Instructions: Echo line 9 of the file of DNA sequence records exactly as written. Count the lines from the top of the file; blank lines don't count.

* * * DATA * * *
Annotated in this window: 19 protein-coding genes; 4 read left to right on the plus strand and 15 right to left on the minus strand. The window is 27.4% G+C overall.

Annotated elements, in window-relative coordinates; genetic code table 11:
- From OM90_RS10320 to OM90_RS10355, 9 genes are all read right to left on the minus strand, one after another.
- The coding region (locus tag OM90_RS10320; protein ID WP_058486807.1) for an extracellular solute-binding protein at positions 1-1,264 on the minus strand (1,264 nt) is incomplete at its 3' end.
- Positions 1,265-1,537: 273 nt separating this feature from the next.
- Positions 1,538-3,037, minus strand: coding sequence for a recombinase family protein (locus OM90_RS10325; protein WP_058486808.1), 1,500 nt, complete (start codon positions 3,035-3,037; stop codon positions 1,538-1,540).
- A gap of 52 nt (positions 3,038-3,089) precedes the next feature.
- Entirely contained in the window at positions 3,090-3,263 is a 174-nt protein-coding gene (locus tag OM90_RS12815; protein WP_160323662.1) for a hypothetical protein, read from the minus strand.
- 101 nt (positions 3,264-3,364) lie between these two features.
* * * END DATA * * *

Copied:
- 101 nt (positions 3,264-3,364) lie between these two features.